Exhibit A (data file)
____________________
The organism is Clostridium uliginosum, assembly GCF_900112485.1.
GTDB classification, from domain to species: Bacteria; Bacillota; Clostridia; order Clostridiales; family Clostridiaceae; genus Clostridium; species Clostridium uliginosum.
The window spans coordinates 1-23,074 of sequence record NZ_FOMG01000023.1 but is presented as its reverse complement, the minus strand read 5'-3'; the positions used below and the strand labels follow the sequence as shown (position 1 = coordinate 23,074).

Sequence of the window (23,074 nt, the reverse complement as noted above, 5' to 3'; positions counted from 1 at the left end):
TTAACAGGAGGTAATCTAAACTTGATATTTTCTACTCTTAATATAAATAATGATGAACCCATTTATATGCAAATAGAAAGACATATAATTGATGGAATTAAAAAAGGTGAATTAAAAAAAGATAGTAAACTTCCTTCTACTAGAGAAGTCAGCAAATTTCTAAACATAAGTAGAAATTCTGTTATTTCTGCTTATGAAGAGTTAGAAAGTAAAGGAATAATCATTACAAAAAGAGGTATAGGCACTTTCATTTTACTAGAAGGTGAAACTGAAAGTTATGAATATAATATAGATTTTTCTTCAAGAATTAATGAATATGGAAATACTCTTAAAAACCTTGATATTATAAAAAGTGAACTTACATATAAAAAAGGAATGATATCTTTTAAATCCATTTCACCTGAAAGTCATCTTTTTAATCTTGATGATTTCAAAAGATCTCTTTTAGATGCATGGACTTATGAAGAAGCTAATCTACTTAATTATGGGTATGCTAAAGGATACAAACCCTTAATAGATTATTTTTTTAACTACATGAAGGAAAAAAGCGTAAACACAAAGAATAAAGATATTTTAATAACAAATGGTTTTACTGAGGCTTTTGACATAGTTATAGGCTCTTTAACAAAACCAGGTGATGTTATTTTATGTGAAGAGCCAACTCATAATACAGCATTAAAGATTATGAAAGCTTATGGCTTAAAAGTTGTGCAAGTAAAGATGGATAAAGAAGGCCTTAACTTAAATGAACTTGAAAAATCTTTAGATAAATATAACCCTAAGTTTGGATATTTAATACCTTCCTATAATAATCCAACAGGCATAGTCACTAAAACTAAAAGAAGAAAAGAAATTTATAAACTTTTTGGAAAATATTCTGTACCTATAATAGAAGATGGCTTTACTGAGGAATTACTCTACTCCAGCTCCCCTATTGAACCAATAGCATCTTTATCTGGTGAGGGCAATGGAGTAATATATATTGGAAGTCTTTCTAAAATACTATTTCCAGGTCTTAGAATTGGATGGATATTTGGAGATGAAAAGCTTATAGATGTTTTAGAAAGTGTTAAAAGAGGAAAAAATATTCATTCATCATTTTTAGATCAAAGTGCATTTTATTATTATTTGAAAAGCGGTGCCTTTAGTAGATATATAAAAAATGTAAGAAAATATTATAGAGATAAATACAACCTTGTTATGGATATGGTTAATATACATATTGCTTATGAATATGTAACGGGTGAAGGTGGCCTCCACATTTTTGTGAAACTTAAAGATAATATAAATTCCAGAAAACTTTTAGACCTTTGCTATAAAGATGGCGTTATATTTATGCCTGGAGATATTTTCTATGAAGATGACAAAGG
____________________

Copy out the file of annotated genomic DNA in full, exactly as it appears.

The organism is Clostridium uliginosum, assembly GCF_900112485.1.
GTDB classification, from domain to species: Bacteria; Bacillota; Clostridia; order Clostridiales; family Clostridiaceae; genus Clostridium; species Clostridium uliginosum.
The window spans coordinates 1-23,074 of sequence record NZ_FOMG01000023.1 but is presented as its reverse complement, the minus strand read 5'-3'; the positions used below and the strand labels follow the sequence as shown (position 1 = coordinate 23,074).

Sequence of the window (23,074 nt, the reverse complement as noted above, 5' to 3'; positions counted from 1 at the left end):
TTAACAGGAGGTAATCTAAACTTGATATTTTCTACTCTTAATATAAATAATGATGAACCCATTTATATGCAAATAGAAAGACATATAATTGATGGAATTAAAAAAGGTGAATTAAAAAAAGATAGTAAACTTCCTTCTACTAGAGAAGTCAGCAAATTTCTAAACATAAGTAGAAATTCTGTTATTTCTGCTTATGAAGAGTTAGAAAGTAAAGGAATAATCATTACAAAAAGAGGTATAGGCACTTTCATTTTACTAGAAGGTGAAACTGAAAGTTATGAATATAATATAGATTTTTCTTCAAGAATTAATGAATATGGAAATACTCTTAAAAACCTTGATATTATAAAAAGTGAACTTACATATAAAAAAGGAATGATATCTTTTAAATCCATTTCACCTGAAAGTCATCTTTTTAATCTTGATGATTTCAAAAGATCTCTTTTAGATGCATGGACTTATGAAGAAGCTAATCTACTTAATTATGGGTATGCTAAAGGATACAAACCCTTAATAGATTATTTTTTTAACTACATGAAGGAAAAAAGCGTAAACACAAAGAATAAAGATATTTTAATAACAAATGGTTTTACTGAGGCTTTTGACATAGTTATAGGCTCTTTAACAAAACCAGGTGATGTTATTTTATGTGAAGAGCCAACTCATAATACAGCATTAAAGATTATGAAAGCTTATGGCTTAAAAGTTGTGCAAGTAAAGATGGATAAAGAAGGCCTTAACTTAAATGAACTTGAAAAATCTTTAGATAAATATAACCCTAAGTTTGGATATTTAATACCTTCCTATAATAATCCAACAGGCATAGTCACTAAAACTAAAAGAAGAAAAGAAATTTATAAACTTTTTGGAAAATATTCTGTACCTATAATAGAAGATGGCTTTACTGAGGAATTACTCTACTCCAGCTCCCCTATTGAACCAATAGCATCTTTATCTGGTGAGGGCAATGGAGTAATATATATTGGAAGTCTTTCTAAAATACTATTTCCAGGTCTTAGAATTGGATGGATATTTGGAGATGAAAAGCTTATAGATGTTTTAGAAAGTGTTAAAAGAGGAAAAAATATTCATTCATCATTTTTAGATCAAAGTGCATTTTATTATTATTTGAAAAGCGGTGCCTTTAGTAGATATATAAAAAATGTAAGAAAATATTATAGAGATAAATACAACCTTGTTATGGATATGGTTAATATACATATTGCTTATGAATATGTAACGGGTGAAGGTGGCCTCCACATTTTTGTGAAACTTAAAGATAATATAAATTCCAGAAAACTTTTAGACCTTTGCTATAAAGATGGCGTTATATTTATGCCTGGAGATATTTTCTATGAAGATGACAAAGG